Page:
Author: Tom Bailey
4 Jan 2016
After years of delay and negotiations, a new Europe-wide capital regime for insurance companies is set to come into effect as of January 2016. Known as Solvency II, the new regulation will see new insurers subject to new rules and capital requirements across the EU.
It is thought that these new regulations could set off a wave of mergers and acquisitions the European insurance market
Under the directive, European insurers are required to keep enough capital to cover themselves in the event of the worst expected loses they could face in a one-year period. Alongside capital requirements, Solvency II requires new rules around governance as well as greater demands for public disclosure and transparency. The regulation is also risk-based, with insurance firms facing stricter rules.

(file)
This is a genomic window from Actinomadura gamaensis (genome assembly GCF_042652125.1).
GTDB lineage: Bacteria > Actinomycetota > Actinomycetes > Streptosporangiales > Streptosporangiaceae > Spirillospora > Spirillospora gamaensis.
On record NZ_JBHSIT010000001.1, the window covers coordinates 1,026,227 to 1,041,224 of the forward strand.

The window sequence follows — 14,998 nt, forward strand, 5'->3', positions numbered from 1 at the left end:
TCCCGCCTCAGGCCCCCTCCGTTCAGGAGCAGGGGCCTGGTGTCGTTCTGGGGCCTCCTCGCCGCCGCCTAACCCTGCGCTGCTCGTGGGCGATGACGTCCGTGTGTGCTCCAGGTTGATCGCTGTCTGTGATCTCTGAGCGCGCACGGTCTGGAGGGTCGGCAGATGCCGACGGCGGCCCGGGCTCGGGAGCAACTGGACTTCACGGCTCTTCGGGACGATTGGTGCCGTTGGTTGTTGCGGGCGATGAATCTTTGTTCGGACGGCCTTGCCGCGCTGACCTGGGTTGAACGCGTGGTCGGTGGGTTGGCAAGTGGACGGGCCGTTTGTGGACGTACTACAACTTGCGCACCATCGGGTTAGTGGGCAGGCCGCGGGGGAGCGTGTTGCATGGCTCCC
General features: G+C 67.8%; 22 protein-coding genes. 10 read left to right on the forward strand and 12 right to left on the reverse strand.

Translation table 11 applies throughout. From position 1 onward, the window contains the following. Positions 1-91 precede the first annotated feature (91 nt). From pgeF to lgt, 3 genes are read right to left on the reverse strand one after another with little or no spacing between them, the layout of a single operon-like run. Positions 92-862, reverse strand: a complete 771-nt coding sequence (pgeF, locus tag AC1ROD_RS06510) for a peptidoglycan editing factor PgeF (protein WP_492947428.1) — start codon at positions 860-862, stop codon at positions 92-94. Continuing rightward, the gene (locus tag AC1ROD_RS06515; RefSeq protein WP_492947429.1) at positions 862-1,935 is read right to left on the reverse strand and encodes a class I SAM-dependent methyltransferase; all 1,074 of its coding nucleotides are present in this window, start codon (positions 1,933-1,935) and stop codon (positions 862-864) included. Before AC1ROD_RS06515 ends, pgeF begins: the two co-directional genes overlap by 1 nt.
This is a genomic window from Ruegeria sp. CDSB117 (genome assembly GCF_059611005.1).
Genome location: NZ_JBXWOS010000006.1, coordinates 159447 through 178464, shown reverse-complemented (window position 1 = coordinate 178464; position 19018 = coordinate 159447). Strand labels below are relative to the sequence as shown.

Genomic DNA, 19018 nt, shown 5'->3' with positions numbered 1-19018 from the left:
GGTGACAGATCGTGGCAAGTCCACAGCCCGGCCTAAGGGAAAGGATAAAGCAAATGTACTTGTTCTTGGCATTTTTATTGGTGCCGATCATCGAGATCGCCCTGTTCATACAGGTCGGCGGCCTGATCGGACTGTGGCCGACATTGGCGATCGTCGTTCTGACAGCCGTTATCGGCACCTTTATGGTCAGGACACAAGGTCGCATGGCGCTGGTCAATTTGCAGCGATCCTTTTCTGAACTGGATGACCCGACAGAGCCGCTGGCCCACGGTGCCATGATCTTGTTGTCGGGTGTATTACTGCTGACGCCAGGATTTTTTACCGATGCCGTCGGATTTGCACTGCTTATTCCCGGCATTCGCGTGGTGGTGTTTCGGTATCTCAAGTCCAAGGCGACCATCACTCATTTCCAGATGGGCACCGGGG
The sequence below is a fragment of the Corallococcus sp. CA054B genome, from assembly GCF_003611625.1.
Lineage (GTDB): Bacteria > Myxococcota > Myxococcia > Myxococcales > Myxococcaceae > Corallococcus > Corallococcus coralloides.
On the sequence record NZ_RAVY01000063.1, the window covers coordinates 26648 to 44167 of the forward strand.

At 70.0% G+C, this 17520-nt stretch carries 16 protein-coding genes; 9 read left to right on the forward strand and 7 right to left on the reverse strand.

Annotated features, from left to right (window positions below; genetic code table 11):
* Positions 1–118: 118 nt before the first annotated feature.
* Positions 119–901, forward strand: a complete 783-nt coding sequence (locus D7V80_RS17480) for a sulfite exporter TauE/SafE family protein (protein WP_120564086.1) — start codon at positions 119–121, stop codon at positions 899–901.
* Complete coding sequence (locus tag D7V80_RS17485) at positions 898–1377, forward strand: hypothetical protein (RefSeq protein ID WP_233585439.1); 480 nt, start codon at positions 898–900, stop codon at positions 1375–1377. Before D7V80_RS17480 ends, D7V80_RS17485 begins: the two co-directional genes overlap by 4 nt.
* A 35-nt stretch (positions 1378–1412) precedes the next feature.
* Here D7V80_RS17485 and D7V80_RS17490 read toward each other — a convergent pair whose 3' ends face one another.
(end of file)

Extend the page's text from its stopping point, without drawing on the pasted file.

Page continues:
Insurers will be required to report a percentage figure of their solvency capital requirement to authorities. If this amount is deemed too low, the firm in question will face scrutiny from regulators. Although a pan-European regulatory body will oversee the directive (the European Insurance and Occupations Pensions Authority) local, national-level regulators are tasked with enforcing the new requirements.
It is thought that these new regulations could set off a wave of mergers and acquisitions the European insurance market. According to the Financial Times, this is down to the fact that the resulting “common regime across Europe should make it easier for potential buyers to assess exactly what they are buying”.
At the same time, the new rules may force smaller insurance firms to consolidate, to deal with resulting new costs, while larger firms are likely to look to diversifying their area of operations. For instance, life insurance is set to feel the new regulations more so than other areas, leading the FT to speculate: “Life insurance companies are likely to look at buying property and casualty insurers.”